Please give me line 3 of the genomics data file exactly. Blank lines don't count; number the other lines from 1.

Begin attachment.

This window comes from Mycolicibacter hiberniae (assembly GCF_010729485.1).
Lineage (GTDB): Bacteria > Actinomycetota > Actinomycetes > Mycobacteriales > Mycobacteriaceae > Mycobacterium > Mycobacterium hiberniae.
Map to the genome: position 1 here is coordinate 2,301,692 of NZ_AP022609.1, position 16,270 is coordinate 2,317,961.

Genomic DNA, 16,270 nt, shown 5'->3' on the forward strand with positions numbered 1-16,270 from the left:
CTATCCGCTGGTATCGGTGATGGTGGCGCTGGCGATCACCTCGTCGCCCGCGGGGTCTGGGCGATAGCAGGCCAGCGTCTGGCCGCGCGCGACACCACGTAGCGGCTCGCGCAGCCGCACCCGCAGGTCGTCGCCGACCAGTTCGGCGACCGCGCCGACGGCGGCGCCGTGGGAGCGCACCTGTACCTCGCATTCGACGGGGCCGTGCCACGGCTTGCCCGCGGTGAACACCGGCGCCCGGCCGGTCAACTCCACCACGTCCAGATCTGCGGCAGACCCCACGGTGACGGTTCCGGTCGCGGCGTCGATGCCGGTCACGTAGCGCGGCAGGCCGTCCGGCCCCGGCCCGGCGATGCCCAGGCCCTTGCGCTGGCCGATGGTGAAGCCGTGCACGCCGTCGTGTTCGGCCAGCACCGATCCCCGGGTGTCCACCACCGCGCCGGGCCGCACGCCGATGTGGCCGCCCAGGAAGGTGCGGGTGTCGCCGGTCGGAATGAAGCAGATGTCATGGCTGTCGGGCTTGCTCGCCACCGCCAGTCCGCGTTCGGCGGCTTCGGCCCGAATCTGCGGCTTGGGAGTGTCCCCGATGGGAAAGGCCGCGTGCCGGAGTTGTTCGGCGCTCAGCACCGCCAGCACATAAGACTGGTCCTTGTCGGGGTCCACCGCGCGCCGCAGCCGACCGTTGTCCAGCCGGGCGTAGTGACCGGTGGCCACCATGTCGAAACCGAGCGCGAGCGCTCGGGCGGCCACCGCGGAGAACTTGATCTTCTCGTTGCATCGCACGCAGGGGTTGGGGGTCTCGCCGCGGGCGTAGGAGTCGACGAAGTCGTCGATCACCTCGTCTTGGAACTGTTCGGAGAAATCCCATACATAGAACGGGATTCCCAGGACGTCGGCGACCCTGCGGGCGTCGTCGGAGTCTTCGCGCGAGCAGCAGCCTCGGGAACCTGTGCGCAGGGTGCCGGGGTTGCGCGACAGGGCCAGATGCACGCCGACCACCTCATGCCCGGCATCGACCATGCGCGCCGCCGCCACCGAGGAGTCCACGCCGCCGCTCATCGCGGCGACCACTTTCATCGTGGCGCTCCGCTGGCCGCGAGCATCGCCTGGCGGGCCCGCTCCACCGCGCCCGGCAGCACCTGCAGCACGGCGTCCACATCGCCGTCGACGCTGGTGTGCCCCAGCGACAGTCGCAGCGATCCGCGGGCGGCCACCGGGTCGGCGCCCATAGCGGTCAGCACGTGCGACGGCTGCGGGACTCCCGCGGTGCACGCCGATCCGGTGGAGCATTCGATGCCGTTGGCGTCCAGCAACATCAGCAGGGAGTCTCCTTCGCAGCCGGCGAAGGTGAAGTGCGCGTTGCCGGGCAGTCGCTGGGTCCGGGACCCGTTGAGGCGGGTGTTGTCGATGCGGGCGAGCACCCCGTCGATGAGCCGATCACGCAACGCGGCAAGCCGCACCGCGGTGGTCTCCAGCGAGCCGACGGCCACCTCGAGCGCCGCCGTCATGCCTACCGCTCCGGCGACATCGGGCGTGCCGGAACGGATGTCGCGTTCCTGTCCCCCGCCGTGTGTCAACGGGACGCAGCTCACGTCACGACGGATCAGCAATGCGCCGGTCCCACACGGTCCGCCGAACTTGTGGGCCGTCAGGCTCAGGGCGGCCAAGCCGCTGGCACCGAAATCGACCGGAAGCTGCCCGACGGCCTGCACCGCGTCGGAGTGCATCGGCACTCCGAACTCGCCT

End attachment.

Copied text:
Map to the genome: position 1 here is coordinate 2,301,692 of NZ_AP022609.1, position 16,270 is coordinate 2,317,961.